Untitled 8.jpg

Sweat bathing likely began at the dawn of human time, in a cave with a gathering of humans around a roaring fire. Fire, whether shining in heaven or burning in hell, has always commanded reference. The sweat bath, by housing and controlling the awesome power of flame, became a sacred shrine. Early sauna bathers in Finland believed fire was heaven-sent and if fueled with choice firewood and tended to with appropriate ritual, diseases and spiritual evils could be driven off. If treated disrespectfully, fire could engulf and destroy the bather.


Many sweat bath cultures discovered that rocks could absorb the power of fire, and thereby acquired spiritual significance. When water was splashed over the rocks, the vapor produced became another medium for the transfer of heat and another object of worship. The Finns named this vapor löyly, spirit of life. 

Untitled 4.jpg

A bather absorbing the heat of a sweat bath could be seen as re-enacting Creation, merging body and fire. The visible product of heat, or “waters born from the heated man,” is sweat. Sweat, because of its indirect association with fire, was sometimes connected with the creation of humankind. Sweat from bathing gods is of special importance. In Russian and Native American folklore there are tales of “God” in a sweat bath and creating “Adam and Eve” through drops of falling sweat.  

Perhaps another explanation for the sweat bath’s spirituality is its association with re-birth. The rejuvenating effects of the sweat bath, combined with its physical characteristics, made it a natural place for purification and rebirth rituals. The warm, dark, moist ambiance inside a sweat bath is easily likened to a womb, even the womb of Mother Earth herself. A tired, dirty bather climbs into the confines of the sweat bath, assumes a fetal position (especially in the smaller, more primitive baths), sweats out physical and spiritual impurities and emerges refreshed and cleansed – re-born.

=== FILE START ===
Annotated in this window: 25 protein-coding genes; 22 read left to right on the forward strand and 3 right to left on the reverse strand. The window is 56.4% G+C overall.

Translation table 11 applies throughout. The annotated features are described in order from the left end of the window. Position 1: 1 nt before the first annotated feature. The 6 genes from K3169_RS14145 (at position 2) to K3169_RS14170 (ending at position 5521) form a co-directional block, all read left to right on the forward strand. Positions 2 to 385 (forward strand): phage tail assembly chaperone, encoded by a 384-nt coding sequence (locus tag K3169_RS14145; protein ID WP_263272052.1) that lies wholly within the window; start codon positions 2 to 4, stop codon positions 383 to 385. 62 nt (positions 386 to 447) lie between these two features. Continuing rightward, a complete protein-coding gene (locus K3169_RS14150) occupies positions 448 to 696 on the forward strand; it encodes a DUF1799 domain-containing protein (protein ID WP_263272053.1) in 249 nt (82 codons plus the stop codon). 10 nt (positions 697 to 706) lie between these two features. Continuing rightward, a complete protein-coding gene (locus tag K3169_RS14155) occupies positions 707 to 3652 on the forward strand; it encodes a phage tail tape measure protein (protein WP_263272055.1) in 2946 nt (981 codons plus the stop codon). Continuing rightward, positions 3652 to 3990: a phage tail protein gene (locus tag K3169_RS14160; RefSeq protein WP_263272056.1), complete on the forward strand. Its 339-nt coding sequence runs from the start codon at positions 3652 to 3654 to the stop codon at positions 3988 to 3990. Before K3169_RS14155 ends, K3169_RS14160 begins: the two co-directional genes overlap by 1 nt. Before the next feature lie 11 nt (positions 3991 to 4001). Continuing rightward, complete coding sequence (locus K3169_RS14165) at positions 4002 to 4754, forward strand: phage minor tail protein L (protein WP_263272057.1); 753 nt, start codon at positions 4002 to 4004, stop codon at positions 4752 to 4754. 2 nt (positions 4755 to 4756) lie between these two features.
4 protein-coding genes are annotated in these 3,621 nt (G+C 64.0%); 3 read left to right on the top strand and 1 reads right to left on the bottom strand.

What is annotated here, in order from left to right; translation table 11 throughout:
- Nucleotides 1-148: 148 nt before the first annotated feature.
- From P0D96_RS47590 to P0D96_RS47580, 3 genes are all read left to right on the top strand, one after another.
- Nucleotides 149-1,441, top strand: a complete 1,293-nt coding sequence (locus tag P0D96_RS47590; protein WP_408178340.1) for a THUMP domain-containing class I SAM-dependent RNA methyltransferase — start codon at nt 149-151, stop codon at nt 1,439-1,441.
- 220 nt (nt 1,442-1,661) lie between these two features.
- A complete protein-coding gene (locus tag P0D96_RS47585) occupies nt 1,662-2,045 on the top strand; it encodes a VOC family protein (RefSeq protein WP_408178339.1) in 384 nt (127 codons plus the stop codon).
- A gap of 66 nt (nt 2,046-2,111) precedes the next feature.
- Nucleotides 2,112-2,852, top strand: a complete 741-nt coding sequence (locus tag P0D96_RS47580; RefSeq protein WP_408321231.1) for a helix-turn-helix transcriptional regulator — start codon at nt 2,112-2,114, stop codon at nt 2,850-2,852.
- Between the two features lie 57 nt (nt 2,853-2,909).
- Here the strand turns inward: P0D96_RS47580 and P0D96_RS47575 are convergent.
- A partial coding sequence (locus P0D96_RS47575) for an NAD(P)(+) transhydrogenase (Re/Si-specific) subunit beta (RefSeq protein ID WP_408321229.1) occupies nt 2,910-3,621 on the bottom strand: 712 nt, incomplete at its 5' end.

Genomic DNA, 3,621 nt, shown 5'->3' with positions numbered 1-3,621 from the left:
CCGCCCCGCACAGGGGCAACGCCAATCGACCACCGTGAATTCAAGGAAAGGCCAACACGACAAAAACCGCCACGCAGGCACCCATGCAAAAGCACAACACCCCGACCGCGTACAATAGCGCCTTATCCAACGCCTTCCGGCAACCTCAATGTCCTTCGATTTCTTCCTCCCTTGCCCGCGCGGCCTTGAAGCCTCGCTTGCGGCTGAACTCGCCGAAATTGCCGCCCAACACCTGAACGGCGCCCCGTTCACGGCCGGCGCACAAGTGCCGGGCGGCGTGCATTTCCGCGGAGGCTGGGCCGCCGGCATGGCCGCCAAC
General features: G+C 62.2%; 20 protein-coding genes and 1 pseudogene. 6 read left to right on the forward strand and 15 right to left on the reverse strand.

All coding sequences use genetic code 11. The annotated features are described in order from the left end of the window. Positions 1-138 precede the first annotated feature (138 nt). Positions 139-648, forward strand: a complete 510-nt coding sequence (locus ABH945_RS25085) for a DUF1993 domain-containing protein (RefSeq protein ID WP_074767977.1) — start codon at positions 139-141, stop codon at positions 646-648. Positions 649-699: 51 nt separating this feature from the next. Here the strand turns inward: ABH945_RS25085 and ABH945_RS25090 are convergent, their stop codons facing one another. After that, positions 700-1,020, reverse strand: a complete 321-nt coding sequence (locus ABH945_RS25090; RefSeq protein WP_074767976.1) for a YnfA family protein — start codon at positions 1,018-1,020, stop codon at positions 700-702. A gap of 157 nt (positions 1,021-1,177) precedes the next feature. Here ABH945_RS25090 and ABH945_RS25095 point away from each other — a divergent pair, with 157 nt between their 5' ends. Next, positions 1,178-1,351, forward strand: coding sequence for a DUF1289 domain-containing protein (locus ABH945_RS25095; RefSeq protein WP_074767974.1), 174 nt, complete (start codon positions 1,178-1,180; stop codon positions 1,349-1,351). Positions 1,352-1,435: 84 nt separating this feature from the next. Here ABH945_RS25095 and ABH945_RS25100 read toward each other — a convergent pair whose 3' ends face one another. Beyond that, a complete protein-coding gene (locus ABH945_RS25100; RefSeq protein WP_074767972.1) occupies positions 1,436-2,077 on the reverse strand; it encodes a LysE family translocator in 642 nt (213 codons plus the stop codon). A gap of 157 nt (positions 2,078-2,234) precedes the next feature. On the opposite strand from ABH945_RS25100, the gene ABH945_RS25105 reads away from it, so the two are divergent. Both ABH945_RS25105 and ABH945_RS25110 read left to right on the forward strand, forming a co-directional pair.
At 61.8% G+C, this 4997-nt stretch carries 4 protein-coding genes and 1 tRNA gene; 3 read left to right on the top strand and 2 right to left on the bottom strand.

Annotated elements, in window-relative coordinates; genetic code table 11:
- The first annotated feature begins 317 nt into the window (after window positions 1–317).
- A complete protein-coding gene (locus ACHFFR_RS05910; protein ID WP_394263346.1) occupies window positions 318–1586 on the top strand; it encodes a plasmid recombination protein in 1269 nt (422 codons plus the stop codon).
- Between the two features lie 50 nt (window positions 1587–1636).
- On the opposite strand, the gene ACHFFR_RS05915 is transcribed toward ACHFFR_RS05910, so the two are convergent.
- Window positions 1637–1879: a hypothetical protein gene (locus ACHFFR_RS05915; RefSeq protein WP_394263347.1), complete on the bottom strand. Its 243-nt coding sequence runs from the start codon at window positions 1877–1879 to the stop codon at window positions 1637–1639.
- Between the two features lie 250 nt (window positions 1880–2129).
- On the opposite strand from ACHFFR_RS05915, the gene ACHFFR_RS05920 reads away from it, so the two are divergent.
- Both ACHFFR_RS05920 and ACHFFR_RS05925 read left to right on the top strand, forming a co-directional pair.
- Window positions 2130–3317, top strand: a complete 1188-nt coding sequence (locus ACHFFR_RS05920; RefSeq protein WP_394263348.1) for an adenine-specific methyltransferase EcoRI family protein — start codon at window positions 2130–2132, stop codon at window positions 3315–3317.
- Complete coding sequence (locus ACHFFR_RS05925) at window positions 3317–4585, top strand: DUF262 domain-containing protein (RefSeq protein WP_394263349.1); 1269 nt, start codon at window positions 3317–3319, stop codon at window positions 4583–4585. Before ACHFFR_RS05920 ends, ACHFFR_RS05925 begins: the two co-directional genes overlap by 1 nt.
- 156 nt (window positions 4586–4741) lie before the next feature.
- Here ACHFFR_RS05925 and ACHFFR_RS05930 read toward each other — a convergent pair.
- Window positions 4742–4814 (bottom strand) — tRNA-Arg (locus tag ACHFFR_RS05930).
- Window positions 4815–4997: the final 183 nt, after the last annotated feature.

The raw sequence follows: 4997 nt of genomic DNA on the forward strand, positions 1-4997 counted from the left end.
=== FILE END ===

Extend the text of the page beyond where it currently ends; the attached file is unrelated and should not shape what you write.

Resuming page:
As with any religion or ritual, sweat baths would not have been given such cultural importance without serving humankind in practical ways. With its mystical powers marshaled, the sweat bath became healer. Nowadays we don’t need to point to spirits or magic to explain the healing powers of the sweat. Several recent clinical studies have shown that frequent sauna can help keep your heart healthy and extend your life, lower the risk of developing dementia and Alzheimer’s, and even help relieve pain and treat the symptoms of chronic tension-type headaches.

Untitled 2.jpg

I have seen my share of innovative saunas. In Finland I saw a sauna built out of a phone booth, and one in a converted fire truck. I even saw a sauna built into a van with a hollowed out V8 engine block used as a stove. Until now, I have never seen a sauna in the shape of a fish. 


What you hold in your hand is much more than just a collection of words and images marking the combining of the two. It is a call to action, calling you to open your heart and mind to a universe beyond the mundane, to a universe made accessible through the medium of fire, earth air, and water and your fertile imagination. It’s my hope this book will inspire you as much as it did me. 

Mikkel Aaland

Link to Book

LinkedIn Share This Email